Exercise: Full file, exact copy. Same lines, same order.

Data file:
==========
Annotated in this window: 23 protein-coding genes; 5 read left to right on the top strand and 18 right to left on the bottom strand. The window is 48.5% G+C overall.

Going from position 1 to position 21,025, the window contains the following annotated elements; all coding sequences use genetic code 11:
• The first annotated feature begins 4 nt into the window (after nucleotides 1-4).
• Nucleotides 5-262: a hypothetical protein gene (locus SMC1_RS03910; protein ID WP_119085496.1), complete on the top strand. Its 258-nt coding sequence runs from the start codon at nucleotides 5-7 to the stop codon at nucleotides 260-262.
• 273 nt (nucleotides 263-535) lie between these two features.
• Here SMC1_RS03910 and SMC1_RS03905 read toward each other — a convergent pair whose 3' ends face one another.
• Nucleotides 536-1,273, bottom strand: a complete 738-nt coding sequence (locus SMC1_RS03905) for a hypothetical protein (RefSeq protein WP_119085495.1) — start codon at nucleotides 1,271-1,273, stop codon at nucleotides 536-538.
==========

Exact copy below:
Annotated in this window: 23 protein-coding genes; 5 read left to right on the top strand and 18 right to left on the bottom strand. The window is 48.5% G+C overall.

Going from position 1 to position 21,025, the window contains the following annotated elements; all coding sequences use genetic code 11:
• The first annotated feature begins 4 nt into the window (after nucleotides 1-4).
• Nucleotides 5-262: a hypothetical protein gene (locus SMC1_RS03910; protein ID WP_119085496.1), complete on the top strand. Its 258-nt coding sequence runs from the start codon at nucleotides 5-7 to the stop codon at nucleotides 260-262.
• 273 nt (nucleotides 263-535) lie between these two features.
• Here SMC1_RS03910 and SMC1_RS03905 read toward each other — a convergent pair whose 3' ends face one another.
• Nucleotides 536-1,273, bottom strand: a complete 738-nt coding sequence (locus SMC1_RS03905) for a hypothetical protein (RefSeq protein WP_119085495.1) — start codon at nucleotides 1,271-1,273, stop codon at nucleotides 536-538.